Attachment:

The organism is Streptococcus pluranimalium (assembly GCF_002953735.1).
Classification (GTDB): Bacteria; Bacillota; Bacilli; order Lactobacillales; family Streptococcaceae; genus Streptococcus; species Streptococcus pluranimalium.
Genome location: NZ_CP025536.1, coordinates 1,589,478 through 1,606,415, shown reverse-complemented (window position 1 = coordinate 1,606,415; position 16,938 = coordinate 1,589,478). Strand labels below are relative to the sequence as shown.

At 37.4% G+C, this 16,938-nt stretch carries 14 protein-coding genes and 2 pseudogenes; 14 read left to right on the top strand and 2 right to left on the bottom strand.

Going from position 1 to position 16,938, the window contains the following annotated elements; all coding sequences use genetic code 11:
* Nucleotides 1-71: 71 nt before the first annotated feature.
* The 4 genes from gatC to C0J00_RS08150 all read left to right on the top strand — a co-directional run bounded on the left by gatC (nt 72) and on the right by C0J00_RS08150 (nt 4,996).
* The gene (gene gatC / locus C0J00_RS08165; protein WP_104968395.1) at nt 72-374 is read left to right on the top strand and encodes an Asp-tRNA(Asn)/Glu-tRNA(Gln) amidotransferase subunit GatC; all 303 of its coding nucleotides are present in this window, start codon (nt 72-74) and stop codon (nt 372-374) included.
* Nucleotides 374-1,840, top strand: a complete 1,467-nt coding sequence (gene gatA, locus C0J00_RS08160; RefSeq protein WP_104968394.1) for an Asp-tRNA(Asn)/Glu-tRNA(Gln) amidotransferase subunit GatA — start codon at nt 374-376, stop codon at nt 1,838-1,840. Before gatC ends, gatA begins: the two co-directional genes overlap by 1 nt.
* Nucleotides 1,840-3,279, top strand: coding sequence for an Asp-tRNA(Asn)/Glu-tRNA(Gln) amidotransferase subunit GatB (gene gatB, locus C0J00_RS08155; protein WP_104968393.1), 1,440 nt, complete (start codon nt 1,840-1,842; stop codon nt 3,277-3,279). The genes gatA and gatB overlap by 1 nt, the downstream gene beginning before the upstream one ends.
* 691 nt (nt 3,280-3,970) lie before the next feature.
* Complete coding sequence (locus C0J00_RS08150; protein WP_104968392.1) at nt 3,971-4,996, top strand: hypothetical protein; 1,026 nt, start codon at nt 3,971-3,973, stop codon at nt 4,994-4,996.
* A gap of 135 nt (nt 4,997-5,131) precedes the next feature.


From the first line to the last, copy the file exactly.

The organism is Streptococcus pluranimalium (assembly GCF_002953735.1).
Classification (GTDB): Bacteria; Bacillota; Bacilli; order Lactobacillales; family Streptococcaceae; genus Streptococcus; species Streptococcus pluranimalium.
Genome location: NZ_CP025536.1, coordinates 1,589,478 through 1,606,415, shown reverse-complemented (window position 1 = coordinate 1,606,415; position 16,938 = coordinate 1,589,478). Strand labels below are relative to the sequence as shown.

At 37.4% G+C, this 16,938-nt stretch carries 14 protein-coding genes and 2 pseudogenes; 14 read left to right on the top strand and 2 right to left on the bottom strand.

Going from position 1 to position 16,938, the window contains the following annotated elements; all coding sequences use genetic code 11:
* Nucleotides 1-71: 71 nt before the first annotated feature.
* The 4 genes from gatC to C0J00_RS08150 all read left to right on the top strand — a co-directional run bounded on the left by gatC (nt 72) and on the right by C0J00_RS08150 (nt 4,996).
* The gene (gene gatC / locus C0J00_RS08165; protein WP_104968395.1) at nt 72-374 is read left to right on the top strand and encodes an Asp-tRNA(Asn)/Glu-tRNA(Gln) amidotransferase subunit GatC; all 303 of its coding nucleotides are present in this window, start codon (nt 72-74) and stop codon (nt 372-374) included.
* Nucleotides 374-1,840, top strand: a complete 1,467-nt coding sequence (gene gatA, locus C0J00_RS08160; RefSeq protein WP_104968394.1) for an Asp-tRNA(Asn)/Glu-tRNA(Gln) amidotransferase subunit GatA — start codon at nt 374-376, stop codon at nt 1,838-1,840. Before gatC ends, gatA begins: the two co-directional genes overlap by 1 nt.
* Nucleotides 1,840-3,279, top strand: coding sequence for an Asp-tRNA(Asn)/Glu-tRNA(Gln) amidotransferase subunit GatB (gene gatB, locus C0J00_RS08155; protein WP_104968393.1), 1,440 nt, complete (start codon nt 1,840-1,842; stop codon nt 3,277-3,279). The genes gatA and gatB overlap by 1 nt, the downstream gene beginning before the upstream one ends.
* 691 nt (nt 3,280-3,970) lie before the next feature.
* Complete coding sequence (locus C0J00_RS08150; protein WP_104968392.1) at nt 3,971-4,996, top strand: hypothetical protein; 1,026 nt, start codon at nt 3,971-3,973, stop codon at nt 4,994-4,996.
* A gap of 135 nt (nt 4,997-5,131) precedes the next feature.